Is Natural Dyeing the Future of Sustainable Fashion?
Earlier this year I visited Maria Elena Pombo's studio—an airy warehouse loft with large industrial windows nestled in the heart of Bushwick, Brooklyn. Decorated with mementos from travel and thrift store trinkets, the space felt like a second home yet was also obviously a place to create. A large work table sat in the center of the room, a cart filled with reams of gauzy fabric was pushed off to the corner, painter's buckets full of avocado seeds were stacked by the window sill, and a steel-frame shelving unit was lined with mason jars filled with various red and pink liquids. At play were the contrasting practices of structured, measure-twice-cut-once craftsmanship and curious, uninhibited experimentation—a perfect union of Maria Elena's Parsons training and new-found love for plant-based dyeing. From this narrative and Maria Elena's endless sense of curiosity came Fragmentario, a creative studio through which she explores and preserves the centuries-old practice of plant-based dyeing.
I spoke with Maria Elena about her natural dyeing process—from the organic materials she works with to the many elements that can be manipulated to alter the hue of a final product—and was fascinated by the results she was able to achieve. She explained how different waters from around the world yield different results and how this practice preserves a piece of her Venezuelan history. Maria Elena typically works with small quantities, but I couldn’t help wonder what the world could look like if the fashion industry adopted plant-based dyeing on a larger scale. It's commonly known that fashion is wasteful—the textile industry is the second-largest polluter in the world—but the environmental repercussions of chemical dyeing often are dismissed, yet equally alarming. In a city like Tirupur, India, for instance, groundwater is undrinkable due to the chemical dye runoff that's poured into the local river from factory wastewater. That's a city of over 350,000 residents left without a safe source of drinking water.
Could adopting a natural dyeing practice, similar to Maria Elena's, be the future of sustainable fashion? Maria Elena suggests that when amplified on a larger scale, plant-based dyeing (unless carried out incredibly responsibly) can take other environmental toles like deforestation. For her, more than anything, it is a profound way to connect with nature and revive a traditional cultural practice. Read more from my conversation with Maria Elena and let us know your thoughts in the comments below.
Tell us about your background and how you ended up studying design at Parsons. Was fashion always a part of your life?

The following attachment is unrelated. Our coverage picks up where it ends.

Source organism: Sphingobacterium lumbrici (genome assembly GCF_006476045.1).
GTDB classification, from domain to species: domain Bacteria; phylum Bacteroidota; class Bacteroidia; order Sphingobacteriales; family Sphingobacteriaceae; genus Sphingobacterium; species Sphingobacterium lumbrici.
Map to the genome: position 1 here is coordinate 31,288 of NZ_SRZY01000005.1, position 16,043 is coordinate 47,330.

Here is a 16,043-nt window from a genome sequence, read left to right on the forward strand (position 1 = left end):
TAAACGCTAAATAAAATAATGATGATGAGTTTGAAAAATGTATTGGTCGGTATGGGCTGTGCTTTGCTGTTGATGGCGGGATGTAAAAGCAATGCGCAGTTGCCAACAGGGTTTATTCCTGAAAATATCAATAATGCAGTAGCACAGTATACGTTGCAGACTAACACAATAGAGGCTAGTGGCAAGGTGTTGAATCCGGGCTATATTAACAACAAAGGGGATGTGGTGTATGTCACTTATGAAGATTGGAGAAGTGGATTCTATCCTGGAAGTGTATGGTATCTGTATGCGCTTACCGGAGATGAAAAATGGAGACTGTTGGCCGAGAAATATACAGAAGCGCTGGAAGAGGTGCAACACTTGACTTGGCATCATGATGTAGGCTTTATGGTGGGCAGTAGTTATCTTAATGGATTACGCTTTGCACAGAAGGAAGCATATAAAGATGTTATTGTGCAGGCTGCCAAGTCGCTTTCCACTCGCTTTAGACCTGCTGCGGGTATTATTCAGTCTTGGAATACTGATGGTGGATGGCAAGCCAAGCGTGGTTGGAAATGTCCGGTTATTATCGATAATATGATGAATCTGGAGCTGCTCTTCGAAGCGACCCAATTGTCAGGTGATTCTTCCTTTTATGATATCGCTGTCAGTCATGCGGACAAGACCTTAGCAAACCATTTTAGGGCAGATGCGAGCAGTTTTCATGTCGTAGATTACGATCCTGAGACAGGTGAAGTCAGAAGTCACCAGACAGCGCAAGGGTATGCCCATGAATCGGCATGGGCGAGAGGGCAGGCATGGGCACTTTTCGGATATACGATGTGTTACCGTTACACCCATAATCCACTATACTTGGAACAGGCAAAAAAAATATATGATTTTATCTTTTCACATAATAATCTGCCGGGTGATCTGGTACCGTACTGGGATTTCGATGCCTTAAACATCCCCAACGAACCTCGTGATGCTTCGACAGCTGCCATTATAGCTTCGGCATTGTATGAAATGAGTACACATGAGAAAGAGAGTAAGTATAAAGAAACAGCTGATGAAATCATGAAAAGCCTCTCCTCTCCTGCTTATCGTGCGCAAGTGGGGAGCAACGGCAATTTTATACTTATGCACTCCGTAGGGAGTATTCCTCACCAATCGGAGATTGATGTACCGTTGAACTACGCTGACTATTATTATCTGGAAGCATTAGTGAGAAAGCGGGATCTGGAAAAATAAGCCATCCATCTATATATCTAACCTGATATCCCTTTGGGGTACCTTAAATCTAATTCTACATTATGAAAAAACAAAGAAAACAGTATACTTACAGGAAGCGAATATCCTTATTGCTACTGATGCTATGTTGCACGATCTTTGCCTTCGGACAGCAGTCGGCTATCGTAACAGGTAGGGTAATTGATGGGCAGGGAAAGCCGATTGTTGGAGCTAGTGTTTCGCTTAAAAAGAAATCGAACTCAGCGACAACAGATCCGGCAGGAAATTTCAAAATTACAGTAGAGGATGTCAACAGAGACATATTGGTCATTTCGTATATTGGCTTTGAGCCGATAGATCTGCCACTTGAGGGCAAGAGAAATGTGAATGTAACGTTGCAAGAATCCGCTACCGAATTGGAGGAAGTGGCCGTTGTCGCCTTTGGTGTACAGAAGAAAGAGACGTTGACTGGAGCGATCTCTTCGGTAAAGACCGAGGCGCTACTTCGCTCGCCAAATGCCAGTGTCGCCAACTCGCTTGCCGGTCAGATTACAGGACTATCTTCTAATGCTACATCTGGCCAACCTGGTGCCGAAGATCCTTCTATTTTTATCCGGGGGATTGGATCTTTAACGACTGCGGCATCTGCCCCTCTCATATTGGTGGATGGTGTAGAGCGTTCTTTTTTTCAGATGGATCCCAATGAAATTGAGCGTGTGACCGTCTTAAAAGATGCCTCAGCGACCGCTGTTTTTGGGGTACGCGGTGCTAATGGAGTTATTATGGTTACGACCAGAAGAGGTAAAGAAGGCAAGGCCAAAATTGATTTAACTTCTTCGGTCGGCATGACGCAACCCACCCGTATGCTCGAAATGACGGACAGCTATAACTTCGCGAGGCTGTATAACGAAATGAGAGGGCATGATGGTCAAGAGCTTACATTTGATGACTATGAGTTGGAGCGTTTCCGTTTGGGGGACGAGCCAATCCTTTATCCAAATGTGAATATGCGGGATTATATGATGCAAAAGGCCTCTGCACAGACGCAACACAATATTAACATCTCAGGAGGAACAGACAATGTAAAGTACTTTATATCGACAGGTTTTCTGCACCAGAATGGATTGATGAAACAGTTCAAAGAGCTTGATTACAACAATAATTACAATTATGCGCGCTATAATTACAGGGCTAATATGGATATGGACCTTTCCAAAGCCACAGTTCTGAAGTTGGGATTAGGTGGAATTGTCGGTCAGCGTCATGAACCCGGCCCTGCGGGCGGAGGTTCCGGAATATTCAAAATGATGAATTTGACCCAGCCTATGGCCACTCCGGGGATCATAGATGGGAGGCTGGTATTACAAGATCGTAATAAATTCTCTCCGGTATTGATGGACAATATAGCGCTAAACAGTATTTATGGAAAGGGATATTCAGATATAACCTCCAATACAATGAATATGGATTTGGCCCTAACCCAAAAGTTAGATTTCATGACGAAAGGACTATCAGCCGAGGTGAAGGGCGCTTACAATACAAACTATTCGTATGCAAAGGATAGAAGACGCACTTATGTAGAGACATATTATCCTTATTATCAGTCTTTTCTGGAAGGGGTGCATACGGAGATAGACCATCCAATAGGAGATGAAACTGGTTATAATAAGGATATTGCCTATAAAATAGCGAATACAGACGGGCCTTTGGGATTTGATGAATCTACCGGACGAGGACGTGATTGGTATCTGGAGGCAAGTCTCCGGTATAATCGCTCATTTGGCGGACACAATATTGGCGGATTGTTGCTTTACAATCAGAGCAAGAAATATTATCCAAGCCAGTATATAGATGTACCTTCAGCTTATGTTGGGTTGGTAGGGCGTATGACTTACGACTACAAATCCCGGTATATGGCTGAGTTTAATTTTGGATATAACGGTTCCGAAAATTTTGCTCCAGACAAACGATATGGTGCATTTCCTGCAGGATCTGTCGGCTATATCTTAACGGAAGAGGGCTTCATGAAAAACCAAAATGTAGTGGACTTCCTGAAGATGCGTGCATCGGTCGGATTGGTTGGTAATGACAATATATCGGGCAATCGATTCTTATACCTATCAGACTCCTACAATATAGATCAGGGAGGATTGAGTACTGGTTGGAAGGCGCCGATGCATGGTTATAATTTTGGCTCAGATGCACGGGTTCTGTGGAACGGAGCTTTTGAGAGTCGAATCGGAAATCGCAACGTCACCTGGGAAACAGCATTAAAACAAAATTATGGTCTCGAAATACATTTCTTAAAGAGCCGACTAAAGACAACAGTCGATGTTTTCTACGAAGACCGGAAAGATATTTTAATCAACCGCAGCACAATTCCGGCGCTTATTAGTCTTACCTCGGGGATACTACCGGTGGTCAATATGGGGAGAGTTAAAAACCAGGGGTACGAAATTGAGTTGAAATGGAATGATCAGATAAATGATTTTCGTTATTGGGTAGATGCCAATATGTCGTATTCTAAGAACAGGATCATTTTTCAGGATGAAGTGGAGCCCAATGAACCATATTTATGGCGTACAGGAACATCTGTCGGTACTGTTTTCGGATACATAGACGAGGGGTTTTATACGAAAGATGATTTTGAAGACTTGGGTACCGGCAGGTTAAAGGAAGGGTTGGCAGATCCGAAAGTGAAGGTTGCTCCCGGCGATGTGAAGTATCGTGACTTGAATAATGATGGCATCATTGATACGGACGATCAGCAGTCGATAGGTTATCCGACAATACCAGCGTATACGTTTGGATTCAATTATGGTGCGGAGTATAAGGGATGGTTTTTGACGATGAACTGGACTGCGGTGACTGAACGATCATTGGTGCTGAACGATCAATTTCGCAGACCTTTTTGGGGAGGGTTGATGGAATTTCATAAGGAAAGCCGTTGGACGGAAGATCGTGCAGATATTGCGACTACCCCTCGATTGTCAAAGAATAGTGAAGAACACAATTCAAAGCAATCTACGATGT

In a way I was always interested in fashion, but the road to Parsons was not straight forward at all! I am from Venezuela, where it is very common to have clothes made-to-measure. My grandmother herself is a seamstress, so I grew up having some of my clothes made by her. When I was very young, I had this computer game in which you could design clothes for Barbie. I would spend most of my free time playing with it and designing clothes for me, for my friends. I got into fashion history also very young, through books my parents would get me. But I realized adults reacted in a negative, or worse, condescending way, whenever I said I wanted to be a fashion designer, so I decided I would be an engineer instead. Many people in my family are engineers and while I didn’t know what that meant exactly, I had the idea that it involved math and computers. I was good at math and liked computers, so it sounded good (and got the adults off my back). Also, my favorite designers growing up (Paco Rabanne, André Courrèges and Pierre Cardin) had trained as engineers or architects. I figured I could transition like them.
I ended up studying Industrial Engineering in Venezuela, and going to France for an exchange program in my last year of school. Being away from everyone I knew, made me question many things and I realized pleasing other people was not a way to determine what you would do with your life. I applied to Parsons while finishing my engineering degree and moved to New York soon after graduation. I am naturally a very risk-averse person, so this was a terrifying move. But I figured I would try and if it didn't work out I would still be able to get a job as an engineer afterwards.
How do your cultural roots play a role in Fragmentario and in your design processes?